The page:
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Development of a prognostic scoring system for resectable hepatocellular carcinoma

View Article: PubMed Central - PubMed

ABSTRACT

Aim: To develop a prognostic scoring system for overall survival (OS) of patients undergoing liver resection (LR) for hepatocellular carcinoma (HCC).

Methods: Consecutive patients who underwent curative LR for HCC between 2000 and 2013 were identified. The series was randomly divided into a training and a validation set. A multivariable Cox model for OS was fitted to the training set. The beta coefficients derived from the Cox model were used to define a prognostic scoring system for OS. The survival stratification was then tested, and the prognostic scoring system was compared with the European Association for the Study of the Liver (EASL)/American Association for the Study of Liver Diseases (AASLD) surgical criteria by means of Harrell’s C statistics.

Results: A total of 917 patients were considered. Five variables independently correlated with post-LR survival: Model for End-stage Liver Disease score, hepatitis C virus infection, number of nodules, largest diameter and vascular invasion. Three risk classes were identified, and OS for the three risk classes was significantly different both in the training (P < 0.0001) and the validation set (P = 0.0002). Overall, 69.4% of patients were in the low-risk class, whereas only 37.8% were eligible to surgery according to EASL/AASLD. Survival of patients in the low-risk class was not significantly different compared with surgical indication for EASL/AASLD guidelines (77.2 mo vs 82.5 mo respectively, P = 0.22). Comparison of Harrell’s C statistics revealed no significant difference in predictive power between the two systems (-0.00999, P = 0.667).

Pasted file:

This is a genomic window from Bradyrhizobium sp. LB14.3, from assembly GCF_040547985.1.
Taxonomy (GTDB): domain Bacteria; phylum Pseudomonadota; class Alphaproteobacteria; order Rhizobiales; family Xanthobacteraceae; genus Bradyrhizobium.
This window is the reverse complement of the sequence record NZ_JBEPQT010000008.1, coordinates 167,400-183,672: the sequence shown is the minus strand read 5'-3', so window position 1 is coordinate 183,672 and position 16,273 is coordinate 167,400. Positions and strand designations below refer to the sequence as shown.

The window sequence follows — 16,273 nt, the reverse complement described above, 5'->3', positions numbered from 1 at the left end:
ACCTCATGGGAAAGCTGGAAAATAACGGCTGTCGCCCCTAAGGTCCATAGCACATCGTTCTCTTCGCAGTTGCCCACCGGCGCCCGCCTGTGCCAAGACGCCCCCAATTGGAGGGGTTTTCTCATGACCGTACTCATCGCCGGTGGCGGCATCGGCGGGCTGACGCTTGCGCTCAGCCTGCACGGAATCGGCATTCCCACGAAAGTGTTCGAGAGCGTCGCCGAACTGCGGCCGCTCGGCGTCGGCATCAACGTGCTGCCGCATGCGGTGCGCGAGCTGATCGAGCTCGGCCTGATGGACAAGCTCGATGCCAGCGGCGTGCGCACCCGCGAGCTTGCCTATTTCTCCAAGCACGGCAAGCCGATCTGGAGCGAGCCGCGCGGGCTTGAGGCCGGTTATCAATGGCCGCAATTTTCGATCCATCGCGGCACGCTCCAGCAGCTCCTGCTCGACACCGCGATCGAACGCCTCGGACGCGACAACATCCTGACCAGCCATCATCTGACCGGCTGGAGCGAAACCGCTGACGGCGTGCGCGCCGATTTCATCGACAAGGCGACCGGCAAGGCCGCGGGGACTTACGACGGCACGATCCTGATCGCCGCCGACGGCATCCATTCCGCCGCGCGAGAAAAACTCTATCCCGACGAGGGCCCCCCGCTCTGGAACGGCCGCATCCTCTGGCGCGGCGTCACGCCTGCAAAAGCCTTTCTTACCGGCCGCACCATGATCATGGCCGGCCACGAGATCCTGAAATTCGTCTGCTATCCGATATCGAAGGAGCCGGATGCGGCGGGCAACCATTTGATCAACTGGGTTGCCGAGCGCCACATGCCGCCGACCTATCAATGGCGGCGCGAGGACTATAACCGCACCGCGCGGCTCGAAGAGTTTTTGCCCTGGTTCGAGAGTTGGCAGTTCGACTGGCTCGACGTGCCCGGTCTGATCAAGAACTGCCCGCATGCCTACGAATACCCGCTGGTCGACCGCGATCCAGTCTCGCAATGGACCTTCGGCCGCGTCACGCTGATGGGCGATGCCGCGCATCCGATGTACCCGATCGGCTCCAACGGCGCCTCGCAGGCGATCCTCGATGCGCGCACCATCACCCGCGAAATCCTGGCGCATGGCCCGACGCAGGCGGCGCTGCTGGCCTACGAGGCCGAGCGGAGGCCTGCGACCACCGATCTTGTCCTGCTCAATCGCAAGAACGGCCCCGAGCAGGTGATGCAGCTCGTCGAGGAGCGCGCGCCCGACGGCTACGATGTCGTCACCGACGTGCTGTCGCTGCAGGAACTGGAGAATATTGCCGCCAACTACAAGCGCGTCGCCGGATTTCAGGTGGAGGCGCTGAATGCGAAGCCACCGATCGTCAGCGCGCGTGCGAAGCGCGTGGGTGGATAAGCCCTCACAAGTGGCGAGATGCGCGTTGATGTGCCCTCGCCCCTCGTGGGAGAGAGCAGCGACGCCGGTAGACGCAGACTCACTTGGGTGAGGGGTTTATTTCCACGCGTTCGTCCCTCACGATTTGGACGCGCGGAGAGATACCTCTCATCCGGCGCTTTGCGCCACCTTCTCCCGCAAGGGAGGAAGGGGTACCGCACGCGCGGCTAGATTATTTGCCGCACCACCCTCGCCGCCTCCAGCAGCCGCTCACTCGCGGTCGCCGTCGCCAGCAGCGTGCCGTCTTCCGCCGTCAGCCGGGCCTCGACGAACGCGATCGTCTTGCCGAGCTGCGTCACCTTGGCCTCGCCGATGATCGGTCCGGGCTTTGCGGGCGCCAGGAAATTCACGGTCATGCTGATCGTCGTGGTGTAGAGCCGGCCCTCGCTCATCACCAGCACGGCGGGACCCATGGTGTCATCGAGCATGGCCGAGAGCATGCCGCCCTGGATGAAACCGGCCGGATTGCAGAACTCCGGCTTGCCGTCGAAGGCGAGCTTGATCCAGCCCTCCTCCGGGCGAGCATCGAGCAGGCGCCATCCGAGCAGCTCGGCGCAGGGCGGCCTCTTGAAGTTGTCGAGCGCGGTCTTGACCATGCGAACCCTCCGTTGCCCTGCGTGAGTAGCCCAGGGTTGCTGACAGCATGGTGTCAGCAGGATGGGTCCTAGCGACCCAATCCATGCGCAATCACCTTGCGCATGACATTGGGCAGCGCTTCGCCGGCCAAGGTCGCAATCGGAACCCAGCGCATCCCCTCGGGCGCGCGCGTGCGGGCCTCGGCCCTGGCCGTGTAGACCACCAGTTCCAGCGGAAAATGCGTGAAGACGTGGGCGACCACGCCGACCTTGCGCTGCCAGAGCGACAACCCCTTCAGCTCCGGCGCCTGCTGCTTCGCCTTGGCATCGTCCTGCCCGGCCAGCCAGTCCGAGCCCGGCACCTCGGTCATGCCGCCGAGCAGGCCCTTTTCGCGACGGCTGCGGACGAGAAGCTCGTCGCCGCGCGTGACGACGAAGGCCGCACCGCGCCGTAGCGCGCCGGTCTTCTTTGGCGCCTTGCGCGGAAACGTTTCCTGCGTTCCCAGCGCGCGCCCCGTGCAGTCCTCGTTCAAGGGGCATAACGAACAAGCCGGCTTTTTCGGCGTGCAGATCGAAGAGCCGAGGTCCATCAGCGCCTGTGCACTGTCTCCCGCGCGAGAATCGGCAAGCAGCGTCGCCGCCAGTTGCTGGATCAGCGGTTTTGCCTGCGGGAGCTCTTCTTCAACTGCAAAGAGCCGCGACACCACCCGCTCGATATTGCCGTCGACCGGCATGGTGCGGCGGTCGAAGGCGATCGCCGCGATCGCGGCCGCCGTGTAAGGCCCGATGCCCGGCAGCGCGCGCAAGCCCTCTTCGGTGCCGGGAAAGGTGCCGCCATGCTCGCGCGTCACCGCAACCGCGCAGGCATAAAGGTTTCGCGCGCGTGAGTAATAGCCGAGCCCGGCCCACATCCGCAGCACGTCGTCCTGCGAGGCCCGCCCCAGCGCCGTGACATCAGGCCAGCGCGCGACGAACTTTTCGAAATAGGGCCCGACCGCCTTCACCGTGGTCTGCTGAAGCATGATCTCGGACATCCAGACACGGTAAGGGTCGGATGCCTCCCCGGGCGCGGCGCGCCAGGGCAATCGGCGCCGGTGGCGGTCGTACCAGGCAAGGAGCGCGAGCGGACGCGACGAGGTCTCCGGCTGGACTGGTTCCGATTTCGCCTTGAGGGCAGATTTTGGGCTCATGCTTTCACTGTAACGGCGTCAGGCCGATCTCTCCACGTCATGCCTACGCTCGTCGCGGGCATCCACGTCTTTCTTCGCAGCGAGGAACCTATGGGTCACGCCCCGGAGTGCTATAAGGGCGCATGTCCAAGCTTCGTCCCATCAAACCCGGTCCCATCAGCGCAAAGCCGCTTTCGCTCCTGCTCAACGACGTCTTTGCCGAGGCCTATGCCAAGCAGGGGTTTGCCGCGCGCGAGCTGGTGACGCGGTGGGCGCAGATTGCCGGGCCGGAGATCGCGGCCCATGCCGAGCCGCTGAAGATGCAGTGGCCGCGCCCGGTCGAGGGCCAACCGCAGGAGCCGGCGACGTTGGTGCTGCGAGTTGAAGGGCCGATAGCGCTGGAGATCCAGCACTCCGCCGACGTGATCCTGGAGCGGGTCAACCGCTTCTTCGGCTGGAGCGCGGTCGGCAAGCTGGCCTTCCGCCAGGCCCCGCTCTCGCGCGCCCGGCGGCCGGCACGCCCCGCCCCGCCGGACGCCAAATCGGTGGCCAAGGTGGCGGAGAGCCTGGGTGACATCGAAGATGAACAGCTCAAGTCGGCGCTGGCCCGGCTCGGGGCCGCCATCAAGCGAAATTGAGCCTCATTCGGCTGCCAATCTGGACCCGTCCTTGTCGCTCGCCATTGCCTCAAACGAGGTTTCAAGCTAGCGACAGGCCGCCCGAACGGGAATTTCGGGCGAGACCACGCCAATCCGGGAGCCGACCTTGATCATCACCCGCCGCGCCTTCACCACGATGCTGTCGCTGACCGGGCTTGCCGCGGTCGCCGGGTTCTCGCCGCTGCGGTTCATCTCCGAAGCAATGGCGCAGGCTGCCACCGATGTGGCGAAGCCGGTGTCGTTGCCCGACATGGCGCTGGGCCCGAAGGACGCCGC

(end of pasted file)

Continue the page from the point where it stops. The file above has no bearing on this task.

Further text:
Conclusion: This study established a new prognostic scoring system that may stratify HCC patients suitable for surgery, expanding surgical eligibility with respect to EASL/AASLD criteria with no harm on survival.

No MeSH data available.


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Development of a prognostic scoring system for resectable hepatocellular carcinoma
Math(A1).
© Copyright Policy - open-access
Related In: Results  -  Collection

License
Show All Figures
getmorefigures.php?uid=PMC5037088&req=5

M1: Math(A1).
Mentions: Math 1

View Article: PubMed Central - PubMed

ABSTRACT

Aim: To develop a prognostic scoring system for overall survival (OS) of patients undergoing liver resection (LR) for hepatocellular carcinoma (HCC).

Methods: Consecutive patients who underwent curative LR for HCC between 2000 and 2013 were identified. The series was randomly divided into a training and a validation set. A multivariable Cox model for OS was fitted to the training set. The beta coefficients derived from the Cox model were used to define a prognostic scoring system for OS. The survival stratification was then tested, and the prognostic scoring system was compared with the European Association for the Study of the Liver (EASL)/American Association for the Study of Liver Diseases (AASLD) surgical criteria by means of Harrell’s C statistics.

Results: A total of 917 patients were considered. Five variables independently correlated with post-LR survival: Model for End-stage Liver Disease score, hepatitis C virus infection, number of nodules, largest diameter and vascular invasion. Three risk classes were identified, and OS for the three risk classes was significantly different both in the training (P < 0.0001) and the validation set (P = 0.0002). Overall, 69.4% of patients were in the low-risk class, whereas only 37.8% were eligible to surgery according to EASL/AASLD. Survival of patients in the low-risk class was not significantly different compared with surgical indication for EASL/AASLD guidelines (77.2 mo vs 82.5 mo respectively, P = 0.22). Comparison of Harrell’s C statistics revealed no significant difference in predictive power between the two systems (-0.00999, P = 0.667).

Conclusion: This study established a new prognostic scoring system that may stratify HCC patients suitable for surgery, expanding surgical eligibility with respect to EASL/AASLD criteria with no harm on survival.

No MeSH data available.